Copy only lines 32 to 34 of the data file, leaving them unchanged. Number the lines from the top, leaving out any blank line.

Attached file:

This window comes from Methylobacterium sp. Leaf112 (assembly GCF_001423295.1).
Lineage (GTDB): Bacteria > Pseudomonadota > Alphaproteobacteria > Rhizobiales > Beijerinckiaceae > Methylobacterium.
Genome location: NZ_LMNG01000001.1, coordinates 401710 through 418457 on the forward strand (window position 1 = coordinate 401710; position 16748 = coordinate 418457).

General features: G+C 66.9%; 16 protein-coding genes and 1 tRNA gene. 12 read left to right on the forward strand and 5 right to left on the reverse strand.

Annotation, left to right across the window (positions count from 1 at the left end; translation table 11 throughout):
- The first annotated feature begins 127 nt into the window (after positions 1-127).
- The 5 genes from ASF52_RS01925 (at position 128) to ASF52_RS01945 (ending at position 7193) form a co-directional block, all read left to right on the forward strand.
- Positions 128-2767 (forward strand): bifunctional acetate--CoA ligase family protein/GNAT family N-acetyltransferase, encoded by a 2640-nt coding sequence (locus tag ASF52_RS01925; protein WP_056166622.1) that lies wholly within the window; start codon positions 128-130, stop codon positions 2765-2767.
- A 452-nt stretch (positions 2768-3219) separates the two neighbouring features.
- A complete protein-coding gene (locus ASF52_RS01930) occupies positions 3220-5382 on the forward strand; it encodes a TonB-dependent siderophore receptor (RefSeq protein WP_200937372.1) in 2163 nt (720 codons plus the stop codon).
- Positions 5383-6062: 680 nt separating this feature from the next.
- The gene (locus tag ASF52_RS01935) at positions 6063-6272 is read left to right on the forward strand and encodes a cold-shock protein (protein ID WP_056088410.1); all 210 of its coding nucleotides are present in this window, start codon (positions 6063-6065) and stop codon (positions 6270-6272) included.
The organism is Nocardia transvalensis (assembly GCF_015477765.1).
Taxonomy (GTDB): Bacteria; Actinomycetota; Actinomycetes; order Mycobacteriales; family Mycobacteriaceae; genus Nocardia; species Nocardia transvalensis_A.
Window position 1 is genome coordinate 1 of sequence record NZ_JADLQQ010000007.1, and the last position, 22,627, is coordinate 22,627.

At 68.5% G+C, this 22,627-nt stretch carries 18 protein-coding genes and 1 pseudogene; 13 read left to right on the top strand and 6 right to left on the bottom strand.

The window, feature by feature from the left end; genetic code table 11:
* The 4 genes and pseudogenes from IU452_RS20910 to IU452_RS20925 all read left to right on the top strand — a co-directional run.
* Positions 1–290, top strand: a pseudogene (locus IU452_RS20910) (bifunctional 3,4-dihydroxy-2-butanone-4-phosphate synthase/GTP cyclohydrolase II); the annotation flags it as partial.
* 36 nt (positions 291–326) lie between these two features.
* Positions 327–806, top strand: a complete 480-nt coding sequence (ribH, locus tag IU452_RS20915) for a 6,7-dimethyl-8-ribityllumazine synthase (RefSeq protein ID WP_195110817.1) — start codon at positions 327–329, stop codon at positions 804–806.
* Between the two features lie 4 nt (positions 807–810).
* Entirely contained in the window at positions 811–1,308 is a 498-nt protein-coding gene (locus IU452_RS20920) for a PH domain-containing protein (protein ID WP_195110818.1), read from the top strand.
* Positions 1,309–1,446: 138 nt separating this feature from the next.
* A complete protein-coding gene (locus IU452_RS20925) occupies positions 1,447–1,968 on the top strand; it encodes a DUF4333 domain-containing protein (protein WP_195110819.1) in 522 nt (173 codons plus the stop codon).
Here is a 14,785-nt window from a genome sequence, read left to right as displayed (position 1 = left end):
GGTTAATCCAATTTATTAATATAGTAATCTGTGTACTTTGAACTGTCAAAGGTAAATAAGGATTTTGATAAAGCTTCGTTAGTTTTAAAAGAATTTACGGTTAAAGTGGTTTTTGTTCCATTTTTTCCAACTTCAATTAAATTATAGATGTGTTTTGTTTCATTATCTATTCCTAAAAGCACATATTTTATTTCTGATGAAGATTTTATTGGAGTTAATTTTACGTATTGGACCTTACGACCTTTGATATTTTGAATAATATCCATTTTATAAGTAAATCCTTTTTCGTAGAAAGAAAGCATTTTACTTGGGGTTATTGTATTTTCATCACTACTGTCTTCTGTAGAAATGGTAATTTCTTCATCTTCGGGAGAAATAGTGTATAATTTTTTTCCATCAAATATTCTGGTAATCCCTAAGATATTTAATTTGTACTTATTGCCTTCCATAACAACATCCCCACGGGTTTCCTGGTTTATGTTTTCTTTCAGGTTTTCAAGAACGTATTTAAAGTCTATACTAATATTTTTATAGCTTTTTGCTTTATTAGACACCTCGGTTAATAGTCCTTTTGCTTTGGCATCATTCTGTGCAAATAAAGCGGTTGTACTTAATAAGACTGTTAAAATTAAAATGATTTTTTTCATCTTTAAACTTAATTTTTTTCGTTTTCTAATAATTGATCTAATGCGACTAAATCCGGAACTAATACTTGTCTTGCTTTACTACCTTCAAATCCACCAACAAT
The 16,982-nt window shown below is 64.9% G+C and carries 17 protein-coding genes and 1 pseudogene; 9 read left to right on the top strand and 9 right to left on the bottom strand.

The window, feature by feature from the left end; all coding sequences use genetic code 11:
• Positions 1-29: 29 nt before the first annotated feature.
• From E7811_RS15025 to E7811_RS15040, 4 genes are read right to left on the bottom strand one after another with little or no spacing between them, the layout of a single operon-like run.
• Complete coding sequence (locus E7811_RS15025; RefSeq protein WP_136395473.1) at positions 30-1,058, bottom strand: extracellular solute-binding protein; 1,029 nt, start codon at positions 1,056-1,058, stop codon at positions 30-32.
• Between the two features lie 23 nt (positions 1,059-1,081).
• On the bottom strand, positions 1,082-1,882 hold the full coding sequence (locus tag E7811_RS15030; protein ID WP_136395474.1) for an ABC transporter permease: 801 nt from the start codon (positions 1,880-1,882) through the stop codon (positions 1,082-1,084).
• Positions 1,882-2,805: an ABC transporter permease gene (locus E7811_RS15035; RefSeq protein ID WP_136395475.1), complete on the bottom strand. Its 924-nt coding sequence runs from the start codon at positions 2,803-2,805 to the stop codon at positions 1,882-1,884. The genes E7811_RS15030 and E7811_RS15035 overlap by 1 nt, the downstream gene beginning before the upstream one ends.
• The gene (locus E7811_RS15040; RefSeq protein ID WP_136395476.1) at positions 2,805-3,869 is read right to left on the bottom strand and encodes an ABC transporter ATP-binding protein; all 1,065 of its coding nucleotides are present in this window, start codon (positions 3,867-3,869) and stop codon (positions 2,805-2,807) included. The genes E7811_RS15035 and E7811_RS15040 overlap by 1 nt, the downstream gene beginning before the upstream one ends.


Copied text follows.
• Complete coding sequence (locus E7811_RS15025; RefSeq protein WP_136395473.1) at positions 30-1,058, bottom strand: extracellular solute-binding protein; 1,029 nt, start codon at positions 1,056-1,058, stop codon at positions 30-32.
• Between the two features lie 23 nt (positions 1,059-1,081).
• On the bottom strand, positions 1,082-1,882 hold the full coding sequence (locus tag E7811_RS15030; protein ID WP_136395474.1) for an ABC transporter permease: 801 nt from the start codon (positions 1,880-1,882) through the stop codon (positions 1,082-1,084).